By Alicia Fabbre

Daily Southtown | Jan 15

Several area police chiefs and mayors are criticizing a sweeping criminal justice reform bill approved by Illinois lawmakers and awaiting the governor’s signature.

The bill, approved early Wednesday in the final hours of the General Assembly’s lame-duck session, would phase out cash bail and require every police department to outfit officers with body cameras. The bill also creates a system to decertify officers who engage in misconduct and opens the door for anonymous complaints against officers by eliminating the requirement for sworn affidavits.

“This bill, as a whole, basically protects the rights of criminals at the expense of law abiding citizens and police officers,” Orland Park Mayor Keith Pekau said. “This bill pretty much takes the position that all officers are inherently bad to begin with, and that’s just not true.”

Others said the legislation addresses issues of inequality and discrimination particularly with the elimination of cash bail. Judges will still have discretion to detain offenders believed to pose a risk, but other will no longer have to raise cash to get out of jail as they await trial.

“That is another step toward racial justice and equity,” said Rev Andrew Singleton, senior pastor at Victory Apostolic Church in Matteson. This summer, the church organized a rally that featured Gov. J.B. Pritzker, who spoke on the need for criminal justice reforms. The event drew more than 400 people and also included speeches by U.S. Rep. Robin Kelly, Cook County Board President Toni Preckwinkle and Cook County State’s Attorney Kim Foxx.

Singleton, who also was part of a prison ministry team for several years, said eliminating cash bail can help prevent an already difficult situation for some from turning worse because people held in jail can face financial difficulties, job loss or experience harm.

In the first days of the lame duck session, the bill drew strong opposition from labor groups and law enforcement. Several, including Will County State’s Attorney James Glasgow, testified in opposition of the bill. Glasgow declined to comment this week after the bill’s approval.

The final bill eliminated some key points of contention including a measure that would have eliminated protections for police officers facing lawsuits alleging civil rights violations and another that withheld state funds from municipalities that did not comply with body camera requirements.

Sen. Michael Hastings, a Democrat from Frankfort, supported the legislation and said it a statement that, despite the last-minute introduction of some items, it was “blatantly false to say we did not know what we were voting on.”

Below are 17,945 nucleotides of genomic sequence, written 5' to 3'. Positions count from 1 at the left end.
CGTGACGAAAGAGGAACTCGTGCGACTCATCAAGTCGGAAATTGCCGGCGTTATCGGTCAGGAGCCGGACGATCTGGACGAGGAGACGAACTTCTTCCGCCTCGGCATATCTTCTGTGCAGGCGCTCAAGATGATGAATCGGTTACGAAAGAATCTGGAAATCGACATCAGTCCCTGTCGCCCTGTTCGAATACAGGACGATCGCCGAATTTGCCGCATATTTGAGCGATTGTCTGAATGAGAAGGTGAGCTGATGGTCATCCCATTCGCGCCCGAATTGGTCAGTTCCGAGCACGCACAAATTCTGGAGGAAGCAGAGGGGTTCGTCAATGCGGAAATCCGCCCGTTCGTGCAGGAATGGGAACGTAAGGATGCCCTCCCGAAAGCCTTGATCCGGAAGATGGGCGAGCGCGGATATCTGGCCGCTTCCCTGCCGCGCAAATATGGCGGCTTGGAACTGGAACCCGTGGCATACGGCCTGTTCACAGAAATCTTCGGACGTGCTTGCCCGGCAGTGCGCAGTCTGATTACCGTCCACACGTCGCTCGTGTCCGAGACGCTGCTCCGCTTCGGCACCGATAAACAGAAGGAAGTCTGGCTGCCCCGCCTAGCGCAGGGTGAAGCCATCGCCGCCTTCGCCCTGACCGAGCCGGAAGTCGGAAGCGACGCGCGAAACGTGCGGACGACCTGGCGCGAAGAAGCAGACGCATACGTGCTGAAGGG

He specifically noted changes to protect qualified immunity for police officers, stand up for collective bargaining rights oppose financial penalties for local governments that cannot afford to provide body cameras.

“There is no question in my mind bad actors have committed heinous acts outside of any established protocols in law enforcement,” Hastings said. “Officers should not be unjustly punished for making unintended mistakes, but we must do more to hold accountable those whose motives and actions cannot be justified.”

Sen. Patrick Joyce, a Democrat from Essex, said he was not comfortable enough with the bill to cast a vote.

“There was, I felt, still work that needed to be done,” Joyce said. “That’s why I didn’t vote yes. I couldn’t vote no, because I didn’t want to convey that I was against reform.”

Joyce, whose 40th District includes a large portion of Kankakee County and all or parts of Chicago Heights, Flossmoor, Frankfort, Matteson, Mokena, New Lenox, South Chicago Heights and University Park, said he agrees reform is needed but said the bill left too many open questions.

He said that before the bill’s approval, state’s attorneys were working with lawmakers to address their concerns about eliminating cash bail, but the final language did not address all the concerns. Joyce also questioned provisions that allow for anonymous complaints against officers.

Although the final bill eliminated a measure that would have dropped qualified immunity, which offers some protections to officers and municipalities facing lawsuits, the measure puts the issue of qualified immunity before a state board for review, according to a summary from the Illinois Municipal League.

“Although it’s not in there, it’s not off the table,” Tinley Park police Chief Matt Walsh said.

Walsh expressed concerns about unfunded mandates in the bill. For example, the bill sets a timetable for when municipalities must have the equipment in place, but offers no funding for the equipment.

Orland Park police Chief Joe Mitchell shared a statement on the department’s Facebook page expressing disappointment with the legislative action, but pledging to never waver from the mission of safeguarding residents.

Mitchell also noted the Village Board already approved the purchase of body cameras with plans to choose a vendor this spring, and has increased the police operating budget by 6%, supported a Mental Health Mobile Crisis Response Unit and approved the purchase of equipment and tools to protect officers and assist in fighting and solving crime more effectively.

Law enforcement and local leaders said they will work on continuing to review the 700-page legislation, much of which does not take effect immediately, and plan to address concerns to state lawmakers.

Though Pritzker has not yet signed the legislation, he has indicated support for the measure.

“I have long held that an essential mark of good governance is a willingness to change the laws that have failed the people of Illinois,” Pritzker said, in a statement issued Wednesday. “This criminal justice package carries with it the opportunity to shape our state into a lesson in true justice for the nation.”

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